The power of clear role definition in African food systems

COVID-19 has revealed the importance of understanding roles of different actors in Africa’s food systems. When roles and responsibilities are unclear, smallholder farmers are exposed to conmen.  For instance, in Zimbabwe farmers are losing produce to unregistered buyers. The situation would be better if all buyers were registered and the trading of all agricultural commodities Read more about The power of clear role definition in African food systems[…]

Reimagining a new socio-economic fabric for African informal economies

Lockdowns as a major method for containing COVID-19 has undoubtedly destroyed social fabrics that sustain most low income economies. While governments have tried to soften the pandemic’s blow by providing cushioning allowances and other social safety nets to vulnerable members of society including vendors,  Mukando or Stokvel and other forms of voluntary and savings clubs Read more about Reimagining a new socio-economic fabric for African informal economies[…]

Rediscovering the value of indigenous knowledge through COVID-19

By restricting movement between rural and urban areas, there is no doubt that lockdowns in African countries have weakened domestic trade and social fabrics that sustain most low income economies. Contrary to views from policy makers, African economies are not sustained by international trade but domestic commerce and social capital. COVID19-induced lockdowns have made it Read more about Rediscovering the value of indigenous knowledge through COVID-19[…]

COVID-19 shows symbiotic relationships between formal and informal economies

Among other revelations, COVID-19 has shown the extent to which formal and informal African economies do not work in isolation but are more like Siamese twins. African economies are structured in such a way that there are no distinct supply chains that can be locked down without affecting entire ecosystems. For instance, agriculture is tightly Read more about COVID-19 shows symbiotic relationships between formal and informal economies[…]

Reflections on costing of agricultural commodities – thanks to COVID19

In addition to disrupting food supply chains, COVID-19 has presented a pricing headache for smallholder farmers in African countries. If government directs supermarkets to revert back to pre-COVID19 prices they can easily do so because they have a tradition of keeping records on stocks and prices.  On the other hand, mass markets will not be Read more about Reflections on costing of agricultural commodities – thanks to COVID19[…]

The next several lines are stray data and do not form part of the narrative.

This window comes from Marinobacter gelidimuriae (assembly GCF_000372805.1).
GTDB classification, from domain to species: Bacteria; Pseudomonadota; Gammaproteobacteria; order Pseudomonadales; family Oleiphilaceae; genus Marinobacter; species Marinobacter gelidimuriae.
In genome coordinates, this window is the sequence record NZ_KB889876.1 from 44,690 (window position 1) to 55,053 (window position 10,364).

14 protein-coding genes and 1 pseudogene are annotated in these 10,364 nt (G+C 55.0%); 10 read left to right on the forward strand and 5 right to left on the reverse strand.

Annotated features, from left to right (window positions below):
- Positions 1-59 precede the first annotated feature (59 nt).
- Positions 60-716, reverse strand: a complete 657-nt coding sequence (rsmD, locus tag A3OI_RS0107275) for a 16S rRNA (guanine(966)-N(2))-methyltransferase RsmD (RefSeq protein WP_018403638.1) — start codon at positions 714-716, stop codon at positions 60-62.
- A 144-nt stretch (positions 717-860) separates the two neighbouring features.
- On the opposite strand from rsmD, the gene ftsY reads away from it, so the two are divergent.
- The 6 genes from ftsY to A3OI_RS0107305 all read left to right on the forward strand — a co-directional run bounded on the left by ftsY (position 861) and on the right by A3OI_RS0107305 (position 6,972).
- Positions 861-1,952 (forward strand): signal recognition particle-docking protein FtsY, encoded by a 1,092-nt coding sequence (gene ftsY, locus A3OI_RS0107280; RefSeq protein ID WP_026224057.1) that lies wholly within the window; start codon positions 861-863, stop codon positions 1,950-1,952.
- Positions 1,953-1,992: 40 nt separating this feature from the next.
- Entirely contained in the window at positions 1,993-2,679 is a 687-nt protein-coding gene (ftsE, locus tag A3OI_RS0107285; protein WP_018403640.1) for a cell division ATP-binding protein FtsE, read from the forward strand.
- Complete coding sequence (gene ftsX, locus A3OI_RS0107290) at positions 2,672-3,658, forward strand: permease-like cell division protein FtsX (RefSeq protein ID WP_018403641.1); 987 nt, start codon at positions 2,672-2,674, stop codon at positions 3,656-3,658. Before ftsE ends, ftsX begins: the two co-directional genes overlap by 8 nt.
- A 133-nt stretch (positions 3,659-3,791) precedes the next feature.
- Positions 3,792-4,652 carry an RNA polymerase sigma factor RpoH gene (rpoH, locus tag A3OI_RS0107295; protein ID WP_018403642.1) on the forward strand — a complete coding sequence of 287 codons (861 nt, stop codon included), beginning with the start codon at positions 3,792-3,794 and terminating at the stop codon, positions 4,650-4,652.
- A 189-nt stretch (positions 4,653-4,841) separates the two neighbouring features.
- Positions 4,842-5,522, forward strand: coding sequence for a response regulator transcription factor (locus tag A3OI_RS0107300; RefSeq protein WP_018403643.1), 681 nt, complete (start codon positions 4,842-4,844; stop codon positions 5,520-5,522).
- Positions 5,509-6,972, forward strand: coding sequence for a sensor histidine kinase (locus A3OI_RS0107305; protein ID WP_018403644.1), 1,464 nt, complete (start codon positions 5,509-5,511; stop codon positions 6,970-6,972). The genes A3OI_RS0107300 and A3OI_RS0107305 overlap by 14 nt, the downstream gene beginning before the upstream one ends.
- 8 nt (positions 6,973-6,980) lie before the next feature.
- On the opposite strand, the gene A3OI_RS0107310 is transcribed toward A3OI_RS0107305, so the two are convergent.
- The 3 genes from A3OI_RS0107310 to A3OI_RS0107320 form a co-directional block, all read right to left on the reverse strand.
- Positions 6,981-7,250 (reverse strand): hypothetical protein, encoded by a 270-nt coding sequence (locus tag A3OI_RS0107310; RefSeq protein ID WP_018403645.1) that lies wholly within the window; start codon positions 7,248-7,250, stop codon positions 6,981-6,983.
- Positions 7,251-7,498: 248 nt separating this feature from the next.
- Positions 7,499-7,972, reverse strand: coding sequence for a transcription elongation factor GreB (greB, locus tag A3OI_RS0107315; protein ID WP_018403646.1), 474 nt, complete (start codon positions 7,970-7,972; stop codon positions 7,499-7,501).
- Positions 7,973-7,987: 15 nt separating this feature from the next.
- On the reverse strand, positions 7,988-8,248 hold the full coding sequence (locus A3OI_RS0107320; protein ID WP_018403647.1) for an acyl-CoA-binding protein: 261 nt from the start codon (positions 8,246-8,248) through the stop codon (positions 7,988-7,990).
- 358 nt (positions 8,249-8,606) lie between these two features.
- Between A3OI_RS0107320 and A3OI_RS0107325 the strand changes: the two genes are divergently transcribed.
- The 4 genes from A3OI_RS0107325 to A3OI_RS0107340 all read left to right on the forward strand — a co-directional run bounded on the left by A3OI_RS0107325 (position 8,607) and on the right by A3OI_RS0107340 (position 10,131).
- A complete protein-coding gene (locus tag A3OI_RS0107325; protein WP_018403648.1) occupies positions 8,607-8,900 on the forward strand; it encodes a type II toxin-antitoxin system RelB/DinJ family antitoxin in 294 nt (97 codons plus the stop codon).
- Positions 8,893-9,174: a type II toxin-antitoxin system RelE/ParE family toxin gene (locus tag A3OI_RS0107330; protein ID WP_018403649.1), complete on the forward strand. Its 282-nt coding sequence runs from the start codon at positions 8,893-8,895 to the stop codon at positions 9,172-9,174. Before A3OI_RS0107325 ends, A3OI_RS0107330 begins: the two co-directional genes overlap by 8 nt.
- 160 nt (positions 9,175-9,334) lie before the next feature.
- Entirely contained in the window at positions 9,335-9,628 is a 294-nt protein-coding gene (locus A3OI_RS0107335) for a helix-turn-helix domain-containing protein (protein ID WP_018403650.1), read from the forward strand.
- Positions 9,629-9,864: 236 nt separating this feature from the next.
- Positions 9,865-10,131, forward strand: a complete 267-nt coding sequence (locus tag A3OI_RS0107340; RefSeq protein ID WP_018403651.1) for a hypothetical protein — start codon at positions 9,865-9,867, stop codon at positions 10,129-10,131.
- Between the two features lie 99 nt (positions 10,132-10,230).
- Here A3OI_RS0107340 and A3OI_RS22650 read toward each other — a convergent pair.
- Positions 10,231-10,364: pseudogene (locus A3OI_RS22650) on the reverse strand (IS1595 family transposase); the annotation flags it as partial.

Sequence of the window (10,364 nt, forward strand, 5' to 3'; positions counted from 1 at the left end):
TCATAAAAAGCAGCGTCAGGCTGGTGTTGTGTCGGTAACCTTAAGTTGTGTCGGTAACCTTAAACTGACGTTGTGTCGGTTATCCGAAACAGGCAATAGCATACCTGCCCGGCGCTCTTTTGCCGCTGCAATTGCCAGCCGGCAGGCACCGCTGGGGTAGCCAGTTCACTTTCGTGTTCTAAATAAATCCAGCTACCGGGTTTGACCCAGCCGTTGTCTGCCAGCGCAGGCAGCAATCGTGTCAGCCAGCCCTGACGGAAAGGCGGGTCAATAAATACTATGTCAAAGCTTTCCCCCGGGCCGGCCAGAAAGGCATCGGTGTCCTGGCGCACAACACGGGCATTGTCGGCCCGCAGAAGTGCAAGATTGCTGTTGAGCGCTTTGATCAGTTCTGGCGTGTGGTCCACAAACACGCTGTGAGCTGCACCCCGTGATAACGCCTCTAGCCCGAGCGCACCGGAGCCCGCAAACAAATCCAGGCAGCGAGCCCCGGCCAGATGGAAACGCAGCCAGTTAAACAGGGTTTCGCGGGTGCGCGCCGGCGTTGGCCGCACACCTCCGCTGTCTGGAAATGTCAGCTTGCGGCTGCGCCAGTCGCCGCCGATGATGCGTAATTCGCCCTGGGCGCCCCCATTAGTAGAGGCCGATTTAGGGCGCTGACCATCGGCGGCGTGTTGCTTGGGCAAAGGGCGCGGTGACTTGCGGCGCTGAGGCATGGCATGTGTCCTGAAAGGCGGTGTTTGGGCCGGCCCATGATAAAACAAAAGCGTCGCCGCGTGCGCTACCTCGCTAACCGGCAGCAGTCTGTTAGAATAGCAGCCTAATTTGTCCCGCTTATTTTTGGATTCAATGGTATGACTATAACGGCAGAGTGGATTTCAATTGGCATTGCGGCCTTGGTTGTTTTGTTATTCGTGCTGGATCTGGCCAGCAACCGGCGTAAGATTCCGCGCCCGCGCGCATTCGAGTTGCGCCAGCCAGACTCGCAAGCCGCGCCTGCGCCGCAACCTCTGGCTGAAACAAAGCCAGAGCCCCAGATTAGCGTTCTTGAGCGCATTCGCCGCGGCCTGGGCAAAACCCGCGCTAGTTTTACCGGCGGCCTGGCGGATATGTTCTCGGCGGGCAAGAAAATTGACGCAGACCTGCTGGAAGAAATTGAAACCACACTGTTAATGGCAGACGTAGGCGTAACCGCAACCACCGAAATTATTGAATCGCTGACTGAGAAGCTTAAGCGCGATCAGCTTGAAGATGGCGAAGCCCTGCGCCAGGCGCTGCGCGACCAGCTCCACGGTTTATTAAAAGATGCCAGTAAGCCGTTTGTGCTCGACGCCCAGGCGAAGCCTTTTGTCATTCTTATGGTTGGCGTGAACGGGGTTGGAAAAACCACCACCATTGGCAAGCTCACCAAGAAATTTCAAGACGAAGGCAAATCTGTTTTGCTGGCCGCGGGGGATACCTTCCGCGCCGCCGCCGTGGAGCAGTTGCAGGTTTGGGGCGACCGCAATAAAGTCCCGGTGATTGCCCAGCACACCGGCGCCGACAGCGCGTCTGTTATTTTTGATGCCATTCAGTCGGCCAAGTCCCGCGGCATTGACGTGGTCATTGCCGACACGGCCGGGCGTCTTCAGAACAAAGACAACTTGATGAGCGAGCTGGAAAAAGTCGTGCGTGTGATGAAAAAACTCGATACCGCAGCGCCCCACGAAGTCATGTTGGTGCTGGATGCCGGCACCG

Tracking or tracing has never been so important – thanks to COVID19

Before COVID-19, the need for privacy was gaining momentum across the world particularly in the global North. People were beginning to frown at the intrusive nature of technology and digital gadgets are notorious for tracking people’s movements and whatever they are doing. In addition to social distancing, contact tracing is one of the phrases popularized Read more about Tracking or tracing has never been so important – thanks to COVID19[…]

COVID19 – an opportunity for decision makers to know how African food markets function

African countries are called less industrialized economies for genuine reasons. If the majority of people in a country depend on more than 80 agricultural commodities and less than 10 can be turned into processed products, such a country is obviously less industrialized. For instance in Zimbabwe only maize meal, flour, sugar, wheat flour, magarine, tomato Read more about COVID19 – an opportunity for decision makers to know how African food markets function[…]

Clear benefits of containerization in African Agriculture

Post-harvest handling and storage of agriculture commodities remains the biggest challenge for the majority of African smallholders. Unfortunately most solutions being pushed are designed to get surplus commodities moving quickly from farming areas to the market and consumers. Solutions that enable farmers to hold onto their commodities and sell profitably rather than be pushed to Read more about Clear benefits of containerization in African Agriculture[…]

Using infrastructure to unlock the value of African agriculture

African agriculture requires banks with a vision to invest in infrastructure which can be used by farmers to anchor production in ways that simplify loan repayment. For instance Vision 2030 should have financial products that speak to a 10 year horizon. Financing inputs is just like providing consumer loans which do not have a growth Read more about Using infrastructure to unlock the value of African agriculture[…]

Which sources of information can transform African Agriculture

All over the world, information sources are no longer just important for journalists. African policy makers who really want to transform their agro-based economies cannot afford to remain silent about their sources of information. There is emerging consensus to the effect that information from academic institutions, private companies and development agencies is not enough for Read more about Which sources of information can transform African Agriculture[…]